Posts with tag: gross lending

Buy-to-let lending remains sluggish

Published On: September 26, 2016 at 9:48 am


Categories: Finance News

Tags: ,,,

Mortgage lending rose substantially during August, with gross lending reaching a nine-year high of £22.5bn. However, lending in the buy-to-let sector has remained subdued, according to the latest figures released by the Council of Mortgage Lenders.

This data suggests that, when seasonal factors have been taken into account, lending has been stable over the last few months. Despite this, the figures indicate that remortgaging activity is more prominent in the buy-to-let market.


Buy-to-let activity has seen something of a slowdown, following the introduction of the additional 3% stamp duty surcharge in April. In addition, some lenders are offering more stringent affordability criteria, with one eye on the tax relief changes scheduled for 2017.

Senior economist at the Council of Mortgage Lenders, Mohammed Jamei, said: ‘house purchase activity for buy-to-let continues to remain subdued, even as we move away from the stamp duty change and is firmly down compared to a year ago.’[1]

‘This looks set to continue going forward, given that lenders have been tightening affordability criteria in anticipation of the forthcoming interest tax relief changes in April 2017.’[1]

Buy-to-let lending remains sluggish

Buy-to-let lending remains sluggish


A growing number of lenders are moving to cut buy-to-let mortgage rates in an attempt to generate more business from investors. Many lenders are demanding rental coverage of 145% from buy-to-let landlords, due to restrictions of mortgage interest tax relief landlords are able to claim from next year.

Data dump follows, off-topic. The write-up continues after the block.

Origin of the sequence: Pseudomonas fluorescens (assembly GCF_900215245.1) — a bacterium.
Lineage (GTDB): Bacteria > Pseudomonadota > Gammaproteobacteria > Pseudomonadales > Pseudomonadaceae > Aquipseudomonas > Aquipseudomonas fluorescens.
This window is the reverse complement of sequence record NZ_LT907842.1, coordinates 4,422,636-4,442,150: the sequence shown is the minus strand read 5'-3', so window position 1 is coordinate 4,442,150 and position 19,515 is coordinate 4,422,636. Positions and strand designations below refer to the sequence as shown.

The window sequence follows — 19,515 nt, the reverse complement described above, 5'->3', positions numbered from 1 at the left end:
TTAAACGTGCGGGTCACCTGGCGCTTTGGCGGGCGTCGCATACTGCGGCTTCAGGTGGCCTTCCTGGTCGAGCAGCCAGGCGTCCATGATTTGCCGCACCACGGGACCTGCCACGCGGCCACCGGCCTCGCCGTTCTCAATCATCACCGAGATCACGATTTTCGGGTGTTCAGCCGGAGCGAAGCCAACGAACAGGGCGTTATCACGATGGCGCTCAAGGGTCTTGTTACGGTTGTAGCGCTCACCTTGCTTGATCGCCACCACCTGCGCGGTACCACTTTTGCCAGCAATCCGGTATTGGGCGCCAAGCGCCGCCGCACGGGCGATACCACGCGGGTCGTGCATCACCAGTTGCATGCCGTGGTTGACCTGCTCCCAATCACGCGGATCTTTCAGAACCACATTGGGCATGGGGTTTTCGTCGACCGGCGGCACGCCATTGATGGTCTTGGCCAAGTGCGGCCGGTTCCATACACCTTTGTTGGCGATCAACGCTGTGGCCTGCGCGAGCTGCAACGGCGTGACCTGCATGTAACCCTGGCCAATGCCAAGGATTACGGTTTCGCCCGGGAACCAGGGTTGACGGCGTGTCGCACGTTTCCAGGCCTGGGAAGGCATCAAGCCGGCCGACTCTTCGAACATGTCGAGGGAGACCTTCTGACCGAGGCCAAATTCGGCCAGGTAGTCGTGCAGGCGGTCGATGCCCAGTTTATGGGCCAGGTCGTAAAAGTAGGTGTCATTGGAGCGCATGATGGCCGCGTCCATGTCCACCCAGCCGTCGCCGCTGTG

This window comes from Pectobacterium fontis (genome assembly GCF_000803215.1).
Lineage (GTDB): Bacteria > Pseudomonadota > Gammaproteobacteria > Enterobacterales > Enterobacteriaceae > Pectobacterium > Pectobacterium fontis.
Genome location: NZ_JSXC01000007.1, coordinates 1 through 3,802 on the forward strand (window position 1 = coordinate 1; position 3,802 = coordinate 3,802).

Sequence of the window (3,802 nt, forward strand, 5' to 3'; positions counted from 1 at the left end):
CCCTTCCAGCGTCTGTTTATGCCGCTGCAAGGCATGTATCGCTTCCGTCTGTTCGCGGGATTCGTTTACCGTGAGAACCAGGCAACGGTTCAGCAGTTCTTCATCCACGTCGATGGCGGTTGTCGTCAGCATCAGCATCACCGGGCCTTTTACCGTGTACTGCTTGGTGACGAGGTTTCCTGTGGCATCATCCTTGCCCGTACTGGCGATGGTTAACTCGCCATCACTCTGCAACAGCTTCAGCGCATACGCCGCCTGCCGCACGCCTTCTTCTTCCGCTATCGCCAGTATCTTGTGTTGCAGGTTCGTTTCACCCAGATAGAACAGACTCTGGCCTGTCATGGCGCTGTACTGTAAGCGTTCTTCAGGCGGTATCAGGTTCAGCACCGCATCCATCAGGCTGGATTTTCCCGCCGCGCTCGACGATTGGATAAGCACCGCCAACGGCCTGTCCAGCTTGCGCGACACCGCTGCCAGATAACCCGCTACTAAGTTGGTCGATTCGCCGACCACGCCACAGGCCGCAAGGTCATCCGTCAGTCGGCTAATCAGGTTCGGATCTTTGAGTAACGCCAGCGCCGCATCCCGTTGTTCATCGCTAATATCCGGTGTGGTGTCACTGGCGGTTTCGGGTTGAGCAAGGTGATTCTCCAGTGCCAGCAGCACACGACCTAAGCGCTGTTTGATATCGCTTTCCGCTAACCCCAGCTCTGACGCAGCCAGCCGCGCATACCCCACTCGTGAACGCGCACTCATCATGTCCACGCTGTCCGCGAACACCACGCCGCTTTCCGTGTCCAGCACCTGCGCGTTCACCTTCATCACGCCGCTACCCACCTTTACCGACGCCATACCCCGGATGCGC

Mike Richards, director of London-based Mortgage Concepts Associates, noted: ‘lenders reducing rates is not going to help at all because the Government has crucified buy-to-let.’[1]

‘While an interest rate is one of the concerns, it is not the only concern. People have a finite amount of money for deposits and most people will have to pay 3% extra stamp duty while lenders are increasing their stress rates,’ he added.[1]


Gross lending up by 29% in June

Published On: July 16, 2015 at 4:44 pm


Categories: Landlord News

Tags: ,,

There was a significant rise in gross lending in June, according to a new report.

Data from research compiled by the Council of Mortgage Lenders showed that total lending rose by 29% in comparison to May to an estimated £20.5bn.[1]

The report showed that year-on-year figures were also up, by 15% on the total of £17.8bn lent in June of 2014.[1]


In addition, total gross lending in the second quarter of 2015 amounted to £52.2bn, which signified a 17% increase on the £44.5bn recorded in the first three months of the year. This also represented a slight increase of 1% on the same period last year, where gross lending totalled £51.7bn.[1]

‘Activity is picking up after a slow start to the year,’ observed Mohammed Jamei, economist at the Council of Mortgage Lenders. ‘Our lending figure for June may be flattered by the end of political uncertainties related to May’s general election and the underlying picture is likely to be one of only modest recovery. This should be supported by favourable conditions in the economy, though it will be limited by rising house prices and affordability pressures.’[1]

Gross lending up by 29% in June

Gross lending up by 29% in June

Less uncertainty

Richard Pike, Phoebus Software sales and marketing director stated that, ‘as predicted activity in June was more brisk than in the previous few months, which seems to confirm that the much talked about uncertainty around the general election had a real impact.’ However, he went on to say that, ‘with less uncertainty and a more stable political picture, I expect the market to continue to improve.’[1]

Although the Governor of the Bank of England yesterday warned that interest rate rises are coming closer, most believe this will still not happen until 2016, and any rise is likely to be small which means we still have very competitive rates and products for the foreseeable.  This should help the health of the whole of market, especially the remortgage sector which is still subdued,’ Pike concluded.[1]